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Free Dolly: Introducing the World's First Truly Open Instruction-Tuned LLM

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Two weeks ago, we released Dolly, a large language model (LLM) trained for less than $30 to exhibit ChatGPT-like human interactivity (aka instruction-following). Today, we’re releasing Dolly 2.0, the first open source, instruction-following LLM, fine-tuned on a human-generated instruction dataset licensed for research and commercial use.

Dolly 2.0 is a 12B parameter language model based on the EleutherAI pythia model family and fine-tuned exclusively on a new, high-quality human generated instruction following dataset, crowdsourced among Databricks employees.

We are open-sourcing the entirety of Dolly 2.0, including the training code, the dataset, and the model weights, all suitable for commercial use. This means that any organization can create, own, and customize powerful LLMs that can talk to people, without paying for API access or sharing data with third parties.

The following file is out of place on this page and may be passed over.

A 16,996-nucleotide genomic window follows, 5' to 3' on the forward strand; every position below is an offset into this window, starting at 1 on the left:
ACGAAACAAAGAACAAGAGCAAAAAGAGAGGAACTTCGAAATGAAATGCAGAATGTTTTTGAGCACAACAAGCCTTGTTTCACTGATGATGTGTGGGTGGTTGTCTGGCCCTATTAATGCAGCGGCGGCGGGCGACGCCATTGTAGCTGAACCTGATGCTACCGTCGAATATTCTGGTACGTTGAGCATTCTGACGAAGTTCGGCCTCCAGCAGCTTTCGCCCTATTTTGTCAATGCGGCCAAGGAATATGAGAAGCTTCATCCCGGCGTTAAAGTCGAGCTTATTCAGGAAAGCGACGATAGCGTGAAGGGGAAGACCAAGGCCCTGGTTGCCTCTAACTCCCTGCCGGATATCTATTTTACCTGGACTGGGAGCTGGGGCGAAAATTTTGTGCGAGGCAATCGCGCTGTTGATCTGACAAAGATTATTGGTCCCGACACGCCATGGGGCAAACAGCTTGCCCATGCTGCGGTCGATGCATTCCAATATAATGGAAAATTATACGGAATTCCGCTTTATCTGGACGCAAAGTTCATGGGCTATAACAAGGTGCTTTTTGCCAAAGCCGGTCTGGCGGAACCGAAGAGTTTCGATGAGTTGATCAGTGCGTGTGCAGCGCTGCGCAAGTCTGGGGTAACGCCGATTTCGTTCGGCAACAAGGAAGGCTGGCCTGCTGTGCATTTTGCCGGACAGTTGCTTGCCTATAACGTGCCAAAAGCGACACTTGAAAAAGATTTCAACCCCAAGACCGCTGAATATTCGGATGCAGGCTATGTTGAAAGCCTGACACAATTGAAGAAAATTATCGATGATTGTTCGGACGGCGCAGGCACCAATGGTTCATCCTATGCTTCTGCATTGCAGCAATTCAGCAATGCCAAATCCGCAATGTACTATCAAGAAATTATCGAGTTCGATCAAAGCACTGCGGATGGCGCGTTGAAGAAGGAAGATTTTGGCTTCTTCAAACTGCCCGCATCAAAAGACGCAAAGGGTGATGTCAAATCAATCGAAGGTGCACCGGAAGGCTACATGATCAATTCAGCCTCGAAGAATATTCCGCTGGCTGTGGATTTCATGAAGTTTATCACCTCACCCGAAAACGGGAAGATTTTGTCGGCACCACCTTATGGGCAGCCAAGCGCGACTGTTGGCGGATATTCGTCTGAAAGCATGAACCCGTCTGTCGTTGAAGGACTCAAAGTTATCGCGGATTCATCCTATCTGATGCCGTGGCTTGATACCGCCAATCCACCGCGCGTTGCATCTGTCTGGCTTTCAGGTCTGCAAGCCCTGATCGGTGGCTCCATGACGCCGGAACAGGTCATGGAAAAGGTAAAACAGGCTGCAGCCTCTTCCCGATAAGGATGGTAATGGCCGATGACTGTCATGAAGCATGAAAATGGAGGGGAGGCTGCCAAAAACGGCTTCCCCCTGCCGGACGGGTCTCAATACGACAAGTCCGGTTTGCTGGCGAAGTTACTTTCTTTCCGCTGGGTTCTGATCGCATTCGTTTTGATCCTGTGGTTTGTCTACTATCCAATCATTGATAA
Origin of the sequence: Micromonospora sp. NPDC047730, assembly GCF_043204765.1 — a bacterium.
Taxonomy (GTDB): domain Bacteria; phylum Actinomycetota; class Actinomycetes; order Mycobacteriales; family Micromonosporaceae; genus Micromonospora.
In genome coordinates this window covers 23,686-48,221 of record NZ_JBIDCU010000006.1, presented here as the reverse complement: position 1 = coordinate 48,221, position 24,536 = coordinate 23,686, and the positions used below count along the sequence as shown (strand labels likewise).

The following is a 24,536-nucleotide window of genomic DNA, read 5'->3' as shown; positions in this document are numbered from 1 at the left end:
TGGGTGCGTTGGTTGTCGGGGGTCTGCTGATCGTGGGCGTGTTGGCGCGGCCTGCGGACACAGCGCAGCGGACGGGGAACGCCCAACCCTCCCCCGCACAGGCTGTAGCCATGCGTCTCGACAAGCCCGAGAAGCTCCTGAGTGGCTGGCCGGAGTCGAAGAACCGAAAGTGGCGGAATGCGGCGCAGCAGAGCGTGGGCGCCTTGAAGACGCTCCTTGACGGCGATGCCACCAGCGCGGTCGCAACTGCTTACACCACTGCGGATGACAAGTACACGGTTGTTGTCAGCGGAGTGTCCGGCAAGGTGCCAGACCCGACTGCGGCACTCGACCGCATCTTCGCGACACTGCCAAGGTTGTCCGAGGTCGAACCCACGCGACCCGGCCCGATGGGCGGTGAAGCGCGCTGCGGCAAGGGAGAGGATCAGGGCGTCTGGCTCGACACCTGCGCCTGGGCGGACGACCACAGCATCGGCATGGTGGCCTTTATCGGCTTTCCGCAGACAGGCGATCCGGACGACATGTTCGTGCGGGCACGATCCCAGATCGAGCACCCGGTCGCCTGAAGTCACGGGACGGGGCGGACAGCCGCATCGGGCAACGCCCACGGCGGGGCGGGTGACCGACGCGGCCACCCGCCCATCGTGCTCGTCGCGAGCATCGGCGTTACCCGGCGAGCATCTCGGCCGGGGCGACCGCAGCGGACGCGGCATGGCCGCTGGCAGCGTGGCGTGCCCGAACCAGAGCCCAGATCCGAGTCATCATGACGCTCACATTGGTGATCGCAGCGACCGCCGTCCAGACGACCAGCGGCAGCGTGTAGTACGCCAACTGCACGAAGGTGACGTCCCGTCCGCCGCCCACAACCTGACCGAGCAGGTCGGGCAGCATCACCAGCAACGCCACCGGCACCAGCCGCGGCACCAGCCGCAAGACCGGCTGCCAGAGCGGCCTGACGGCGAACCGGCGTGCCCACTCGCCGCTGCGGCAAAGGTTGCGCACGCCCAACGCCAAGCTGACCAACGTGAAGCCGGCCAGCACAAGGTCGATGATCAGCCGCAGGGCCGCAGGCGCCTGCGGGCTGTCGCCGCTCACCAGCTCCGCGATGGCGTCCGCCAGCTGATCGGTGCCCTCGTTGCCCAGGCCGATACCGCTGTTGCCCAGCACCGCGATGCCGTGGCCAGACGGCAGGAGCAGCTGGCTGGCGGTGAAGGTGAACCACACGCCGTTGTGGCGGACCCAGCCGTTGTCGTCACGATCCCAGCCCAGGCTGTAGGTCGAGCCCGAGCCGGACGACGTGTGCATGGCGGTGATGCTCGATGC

databricks-dolly-15k dataset

databricks-dolly-15k contains 15,000 high-quality human-generated prompt / response pairs specifically designed for instruction tuning large language models. Under the licensing terms for databricks-dolly-15k (Creative Commons Attribution-ShareAlike 3.0 Unported License), anyone can use, modify, or extend this dataset for any purpose, including commercial applications.

To the best of our knowledge, this dataset is the first open source, human-generated instruction dataset specifically designed to make large language models exhibit the magical interactivity of ChatGPT. databricks-dolly-15k was authored by more than 5,000 Databricks employees during March and April of 2023. These training records are natural, expressive and designed to represent a wide range of the behaviors, from brainstorming and content generation to information extraction and summarization.

Why did we create a new dataset?